Sample day 10.57 ± 0.03 105.1 ± 0.0 14.3 ± 0.2 1.1 ± 0.0
Note: Water samples were collected from two rearing tanks for each treatment seven to 12 times during acclimation. DO, dissolved oxygen; Sal, salinity;
Trt, treatment; Temp, temperature.
determined by an inability to maintain an upright position in the water
column. When a fish lost equilibrium, the water temperature in the
tank was measured and the fish was quickly removed, scanned for PIT
tag number and released into the acclimation tank. Dissolved oxygen
concentration during the LOE experiments was maintained above
and above 80% saturation for both salinity treatments.
2.5 |Statistical analyses
Statistical analyses were performed using Rstudio 4.0.3 (R Core
Team, 2022) at a significance level of α=0.05. Normality and homo-
geneity of variance were tested on residuals with ShapiroWilk and
Levene's tests, respectively. Data were log
transformed to meet
parametric assumptions, as needed. A two-way analysis of variance
(ANOVA), with factors of temperature (15 and 25C) and salinity (2
and 30 ppt), was used to analyse total length, weight and blood phy-
siochemical variables. Following a significant ANOVA, group means
were compared using Tukey's honestly significant difference test.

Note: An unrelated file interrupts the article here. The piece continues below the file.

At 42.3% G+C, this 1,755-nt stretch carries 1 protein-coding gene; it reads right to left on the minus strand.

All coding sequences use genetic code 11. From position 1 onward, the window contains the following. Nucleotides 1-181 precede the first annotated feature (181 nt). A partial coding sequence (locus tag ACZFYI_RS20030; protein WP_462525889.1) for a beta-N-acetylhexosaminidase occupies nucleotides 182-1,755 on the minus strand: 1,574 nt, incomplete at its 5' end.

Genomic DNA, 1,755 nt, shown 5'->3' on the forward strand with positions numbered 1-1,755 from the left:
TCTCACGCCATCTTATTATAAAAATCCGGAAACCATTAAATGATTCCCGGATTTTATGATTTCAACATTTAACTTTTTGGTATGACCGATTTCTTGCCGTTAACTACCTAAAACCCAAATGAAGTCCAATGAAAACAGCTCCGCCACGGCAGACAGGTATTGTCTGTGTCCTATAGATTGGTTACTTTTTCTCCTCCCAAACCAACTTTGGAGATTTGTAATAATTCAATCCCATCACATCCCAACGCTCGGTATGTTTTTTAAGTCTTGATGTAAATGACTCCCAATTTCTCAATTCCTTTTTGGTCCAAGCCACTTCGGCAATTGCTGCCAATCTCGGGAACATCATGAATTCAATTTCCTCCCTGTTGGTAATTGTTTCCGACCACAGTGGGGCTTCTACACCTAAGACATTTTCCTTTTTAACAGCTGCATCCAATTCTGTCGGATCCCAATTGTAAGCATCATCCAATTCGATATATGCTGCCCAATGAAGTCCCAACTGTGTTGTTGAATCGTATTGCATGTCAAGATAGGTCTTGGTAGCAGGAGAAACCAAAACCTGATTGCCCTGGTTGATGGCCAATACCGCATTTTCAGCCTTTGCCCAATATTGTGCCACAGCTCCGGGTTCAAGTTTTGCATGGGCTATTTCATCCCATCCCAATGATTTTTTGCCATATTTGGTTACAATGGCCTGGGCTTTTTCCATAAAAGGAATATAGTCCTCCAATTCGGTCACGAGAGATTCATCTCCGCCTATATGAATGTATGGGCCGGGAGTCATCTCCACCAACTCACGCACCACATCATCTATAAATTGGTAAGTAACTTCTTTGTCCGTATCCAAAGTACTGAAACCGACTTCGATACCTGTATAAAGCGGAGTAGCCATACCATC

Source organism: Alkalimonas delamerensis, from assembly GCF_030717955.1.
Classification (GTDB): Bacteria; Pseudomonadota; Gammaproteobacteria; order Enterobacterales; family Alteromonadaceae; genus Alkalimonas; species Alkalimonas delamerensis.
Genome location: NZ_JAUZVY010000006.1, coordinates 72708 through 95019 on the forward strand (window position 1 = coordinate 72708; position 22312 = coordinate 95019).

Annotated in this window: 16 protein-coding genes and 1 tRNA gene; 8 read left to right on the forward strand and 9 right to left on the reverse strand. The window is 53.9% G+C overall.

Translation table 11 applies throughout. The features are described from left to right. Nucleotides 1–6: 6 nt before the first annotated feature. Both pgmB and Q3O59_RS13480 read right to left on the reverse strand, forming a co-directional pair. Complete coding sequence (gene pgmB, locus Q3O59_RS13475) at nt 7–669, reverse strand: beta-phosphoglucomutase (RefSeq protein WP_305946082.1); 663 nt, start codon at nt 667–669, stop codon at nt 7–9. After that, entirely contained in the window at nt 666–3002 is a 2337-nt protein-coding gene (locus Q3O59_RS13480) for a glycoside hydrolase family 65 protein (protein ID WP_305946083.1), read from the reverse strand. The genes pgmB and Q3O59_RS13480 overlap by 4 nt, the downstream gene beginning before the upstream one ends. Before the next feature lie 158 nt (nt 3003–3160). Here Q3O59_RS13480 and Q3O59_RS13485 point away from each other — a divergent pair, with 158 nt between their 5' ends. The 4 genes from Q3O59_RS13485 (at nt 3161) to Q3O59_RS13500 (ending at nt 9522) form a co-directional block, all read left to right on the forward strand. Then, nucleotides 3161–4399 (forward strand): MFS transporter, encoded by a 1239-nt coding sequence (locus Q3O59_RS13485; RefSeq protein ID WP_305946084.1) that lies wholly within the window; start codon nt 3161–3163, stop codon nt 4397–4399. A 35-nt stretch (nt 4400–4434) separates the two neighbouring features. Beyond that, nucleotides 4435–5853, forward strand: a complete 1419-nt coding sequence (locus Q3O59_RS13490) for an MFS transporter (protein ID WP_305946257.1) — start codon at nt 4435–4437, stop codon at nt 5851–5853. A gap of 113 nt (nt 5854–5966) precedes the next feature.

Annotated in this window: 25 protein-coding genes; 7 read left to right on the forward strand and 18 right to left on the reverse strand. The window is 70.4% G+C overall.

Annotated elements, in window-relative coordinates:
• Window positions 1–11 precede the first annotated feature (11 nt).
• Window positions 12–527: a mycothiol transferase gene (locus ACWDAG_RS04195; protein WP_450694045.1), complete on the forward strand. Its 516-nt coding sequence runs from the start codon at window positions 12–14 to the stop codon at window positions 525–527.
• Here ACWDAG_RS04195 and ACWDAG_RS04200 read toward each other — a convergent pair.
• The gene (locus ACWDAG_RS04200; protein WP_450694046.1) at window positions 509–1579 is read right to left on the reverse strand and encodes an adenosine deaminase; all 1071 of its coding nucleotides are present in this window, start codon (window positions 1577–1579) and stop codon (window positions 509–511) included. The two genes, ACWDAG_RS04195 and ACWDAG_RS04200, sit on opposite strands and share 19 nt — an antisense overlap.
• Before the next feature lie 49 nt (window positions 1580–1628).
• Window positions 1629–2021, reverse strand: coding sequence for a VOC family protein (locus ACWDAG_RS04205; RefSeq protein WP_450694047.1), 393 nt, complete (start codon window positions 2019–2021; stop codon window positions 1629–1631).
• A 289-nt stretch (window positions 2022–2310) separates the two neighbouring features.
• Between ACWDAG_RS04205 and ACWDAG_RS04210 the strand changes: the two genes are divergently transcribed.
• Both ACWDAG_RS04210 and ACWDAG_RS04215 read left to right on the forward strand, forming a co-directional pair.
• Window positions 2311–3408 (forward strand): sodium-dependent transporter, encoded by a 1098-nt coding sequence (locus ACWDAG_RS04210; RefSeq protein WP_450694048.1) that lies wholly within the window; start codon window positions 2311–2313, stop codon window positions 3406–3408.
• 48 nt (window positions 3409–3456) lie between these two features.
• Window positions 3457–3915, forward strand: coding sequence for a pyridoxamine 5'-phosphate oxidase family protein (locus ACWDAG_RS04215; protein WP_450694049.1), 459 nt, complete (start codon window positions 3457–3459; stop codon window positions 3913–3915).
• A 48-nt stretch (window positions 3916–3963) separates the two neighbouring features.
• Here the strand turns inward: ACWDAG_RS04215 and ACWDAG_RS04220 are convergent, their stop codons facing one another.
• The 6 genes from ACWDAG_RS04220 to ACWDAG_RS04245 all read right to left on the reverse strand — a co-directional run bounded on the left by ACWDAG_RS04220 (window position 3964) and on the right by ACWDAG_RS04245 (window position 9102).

A Student's t-test was used to compare temperature at LOE between
different salinities (2 and 30 ppt). Data are reported as mean
± standard error (S.E.).
Water-quality variables in rearing tanks during the acclimation period
are shown in Table 1. There were no differences in total length
=0.132, P=0.7179) or wet weight (F
=0.438, P=0.5110)
among temperature and salinity treatments at the beginning of experi-
mentation (Table 2).
For blood physiochemical variables, the interaction between
temperature and salinity was significant for pH (F
P< 0.001) (Figure 1a). The pH varied between salinity concentra-
tions at cold temperature (15C) but not at high temperature
(25C). The interaction between temperature and salinity was not
significant for Hb (F
=0.441, P=0.5100), Hct (F
P=0.6770), RBC concentration (F
=0.081, P=0.7785), mean
corpuscular volume (F
=2.213, P=0.1499), mean corpuscular
haemoglobin (F
=1.4982, P=0.2328), mean corpuscular hae-
moglobin concentration (F
=0.2931, P=0.5911) or plasma
osmolality (F
=1.451, P=0.2339). However, a main effect of
TABLE 2 Mean (±s.e.) blood characteristics of Atlantic tarpon Megalops atlanticus acclimated to 15 and 25C temperature and 2 ppt and
30 ppt salinity
temp (C)
salinity (ppt)
length (mm)
weight (g) Hb (g/dL) Hct (%)
RBC (10
(pg/cell) MCV (fL)
15 2 462 ± 12 888 ± 82 11.17 ± 1.77
29 ± 1
2.52 ± 0.15
45.3 ± 9.5 106 ± 11 39.5 ± 6.5
15 30 425 ± 17 694 ± 91 12.52 ± 0.73
28 ± 2
2.32 ± 0.10